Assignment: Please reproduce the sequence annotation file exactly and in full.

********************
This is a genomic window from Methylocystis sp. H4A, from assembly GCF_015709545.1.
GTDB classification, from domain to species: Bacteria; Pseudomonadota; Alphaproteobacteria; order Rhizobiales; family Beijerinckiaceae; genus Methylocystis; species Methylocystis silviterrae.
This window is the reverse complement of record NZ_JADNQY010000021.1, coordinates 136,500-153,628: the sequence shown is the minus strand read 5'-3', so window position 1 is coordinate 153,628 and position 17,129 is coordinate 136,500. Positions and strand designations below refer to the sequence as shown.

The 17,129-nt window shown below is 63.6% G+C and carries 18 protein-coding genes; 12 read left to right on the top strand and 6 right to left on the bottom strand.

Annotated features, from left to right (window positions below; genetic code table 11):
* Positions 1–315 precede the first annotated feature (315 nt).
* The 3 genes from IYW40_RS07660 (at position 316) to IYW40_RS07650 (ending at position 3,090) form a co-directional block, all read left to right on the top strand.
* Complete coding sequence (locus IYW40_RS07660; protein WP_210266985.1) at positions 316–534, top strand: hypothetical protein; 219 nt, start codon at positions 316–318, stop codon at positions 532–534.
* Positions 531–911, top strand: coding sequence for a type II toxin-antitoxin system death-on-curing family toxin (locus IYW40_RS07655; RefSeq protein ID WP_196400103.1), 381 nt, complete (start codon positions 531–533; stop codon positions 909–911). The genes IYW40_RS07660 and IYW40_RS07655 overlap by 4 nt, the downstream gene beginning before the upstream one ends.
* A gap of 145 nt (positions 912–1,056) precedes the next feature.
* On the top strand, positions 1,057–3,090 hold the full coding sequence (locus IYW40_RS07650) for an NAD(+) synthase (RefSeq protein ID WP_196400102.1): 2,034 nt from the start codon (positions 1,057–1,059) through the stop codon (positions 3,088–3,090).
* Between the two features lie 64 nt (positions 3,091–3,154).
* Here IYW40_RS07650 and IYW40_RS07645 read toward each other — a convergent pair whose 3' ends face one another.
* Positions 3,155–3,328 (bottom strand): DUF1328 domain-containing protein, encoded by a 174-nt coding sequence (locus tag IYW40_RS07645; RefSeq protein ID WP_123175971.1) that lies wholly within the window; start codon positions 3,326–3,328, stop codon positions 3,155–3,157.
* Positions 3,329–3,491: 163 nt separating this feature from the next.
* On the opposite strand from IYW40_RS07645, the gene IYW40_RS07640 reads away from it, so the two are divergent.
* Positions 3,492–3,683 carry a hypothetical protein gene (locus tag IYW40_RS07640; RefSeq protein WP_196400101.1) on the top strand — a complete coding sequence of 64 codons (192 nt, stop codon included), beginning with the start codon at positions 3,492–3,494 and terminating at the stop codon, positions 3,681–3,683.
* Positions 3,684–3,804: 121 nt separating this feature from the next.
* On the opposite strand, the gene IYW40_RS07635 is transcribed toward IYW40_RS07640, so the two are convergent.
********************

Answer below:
This is a genomic window from Methylocystis sp. H4A, from assembly GCF_015709545.1.
GTDB classification, from domain to species: Bacteria; Pseudomonadota; Alphaproteobacteria; order Rhizobiales; family Beijerinckiaceae; genus Methylocystis; species Methylocystis silviterrae.
This window is the reverse complement of record NZ_JADNQY010000021.1, coordinates 136,500-153,628: the sequence shown is the minus strand read 5'-3', so window position 1 is coordinate 153,628 and position 17,129 is coordinate 136,500. Positions and strand designations below refer to the sequence as shown.

The 17,129-nt window shown below is 63.6% G+C and carries 18 protein-coding genes; 12 read left to right on the top strand and 6 right to left on the bottom strand.

Annotated features, from left to right (window positions below; genetic code table 11):
* Positions 1–315 precede the first annotated feature (315 nt).
* The 3 genes from IYW40_RS07660 (at position 316) to IYW40_RS07650 (ending at position 3,090) form a co-directional block, all read left to right on the top strand.
* Complete coding sequence (locus IYW40_RS07660; protein WP_210266985.1) at positions 316–534, top strand: hypothetical protein; 219 nt, start codon at positions 316–318, stop codon at positions 532–534.
* Positions 531–911, top strand: coding sequence for a type II toxin-antitoxin system death-on-curing family toxin (locus IYW40_RS07655; RefSeq protein ID WP_196400103.1), 381 nt, complete (start codon positions 531–533; stop codon positions 909–911). The genes IYW40_RS07660 and IYW40_RS07655 overlap by 4 nt, the downstream gene beginning before the upstream one ends.
* A gap of 145 nt (positions 912–1,056) precedes the next feature.
* On the top strand, positions 1,057–3,090 hold the full coding sequence (locus IYW40_RS07650) for an NAD(+) synthase (RefSeq protein ID WP_196400102.1): 2,034 nt from the start codon (positions 1,057–1,059) through the stop codon (positions 3,088–3,090).
* Between the two features lie 64 nt (positions 3,091–3,154).
* Here IYW40_RS07650 and IYW40_RS07645 read toward each other — a convergent pair whose 3' ends face one another.
* Positions 3,155–3,328 (bottom strand): DUF1328 domain-containing protein, encoded by a 174-nt coding sequence (locus tag IYW40_RS07645; RefSeq protein ID WP_123175971.1) that lies wholly within the window; start codon positions 3,326–3,328, stop codon positions 3,155–3,157.
* Positions 3,329–3,491: 163 nt separating this feature from the next.
* On the opposite strand from IYW40_RS07645, the gene IYW40_RS07640 reads away from it, so the two are divergent.
* Positions 3,492–3,683 carry a hypothetical protein gene (locus tag IYW40_RS07640; RefSeq protein WP_196400101.1) on the top strand — a complete coding sequence of 64 codons (192 nt, stop codon included), beginning with the start codon at positions 3,492–3,494 and terminating at the stop codon, positions 3,681–3,683.
* Positions 3,684–3,804: 121 nt separating this feature from the next.
* On the opposite strand, the gene IYW40_RS07635 is transcribed toward IYW40_RS07640, so the two are convergent.